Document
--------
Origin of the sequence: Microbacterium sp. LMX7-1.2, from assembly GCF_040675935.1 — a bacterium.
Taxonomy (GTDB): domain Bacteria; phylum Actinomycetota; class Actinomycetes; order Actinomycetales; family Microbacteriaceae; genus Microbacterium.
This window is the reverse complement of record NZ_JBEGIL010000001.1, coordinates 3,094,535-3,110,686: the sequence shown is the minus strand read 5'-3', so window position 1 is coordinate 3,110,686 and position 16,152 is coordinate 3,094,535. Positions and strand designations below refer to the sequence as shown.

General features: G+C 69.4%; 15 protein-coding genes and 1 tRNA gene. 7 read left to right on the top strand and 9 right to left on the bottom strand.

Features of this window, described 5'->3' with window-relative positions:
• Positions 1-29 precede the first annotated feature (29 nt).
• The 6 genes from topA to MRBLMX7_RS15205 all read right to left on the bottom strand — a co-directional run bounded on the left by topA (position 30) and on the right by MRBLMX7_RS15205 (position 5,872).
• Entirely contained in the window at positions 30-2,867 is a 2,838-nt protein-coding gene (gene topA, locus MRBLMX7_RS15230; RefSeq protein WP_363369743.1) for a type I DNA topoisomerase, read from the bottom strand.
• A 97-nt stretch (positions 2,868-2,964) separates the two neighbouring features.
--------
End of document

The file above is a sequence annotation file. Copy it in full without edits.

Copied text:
Origin of the sequence: Microbacterium sp. LMX7-1.2, from assembly GCF_040675935.1 — a bacterium.
Taxonomy (GTDB): domain Bacteria; phylum Actinomycetota; class Actinomycetes; order Actinomycetales; family Microbacteriaceae; genus Microbacterium.
This window is the reverse complement of record NZ_JBEGIL010000001.1, coordinates 3,094,535-3,110,686: the sequence shown is the minus strand read 5'-3', so window position 1 is coordinate 3,110,686 and position 16,152 is coordinate 3,094,535. Positions and strand designations below refer to the sequence as shown.

General features: G+C 69.4%; 15 protein-coding genes and 1 tRNA gene. 7 read left to right on the top strand and 9 right to left on the bottom strand.

Features of this window, described 5'->3' with window-relative positions:
• Positions 1-29 precede the first annotated feature (29 nt).
• The 6 genes from topA to MRBLMX7_RS15205 all read right to left on the bottom strand — a co-directional run bounded on the left by topA (position 30) and on the right by MRBLMX7_RS15205 (position 5,872).
• Entirely contained in the window at positions 30-2,867 is a 2,838-nt protein-coding gene (gene topA, locus MRBLMX7_RS15230; RefSeq protein WP_363369743.1) for a type I DNA topoisomerase, read from the bottom strand.
• A 97-nt stretch (positions 2,868-2,964) separates the two neighbouring features.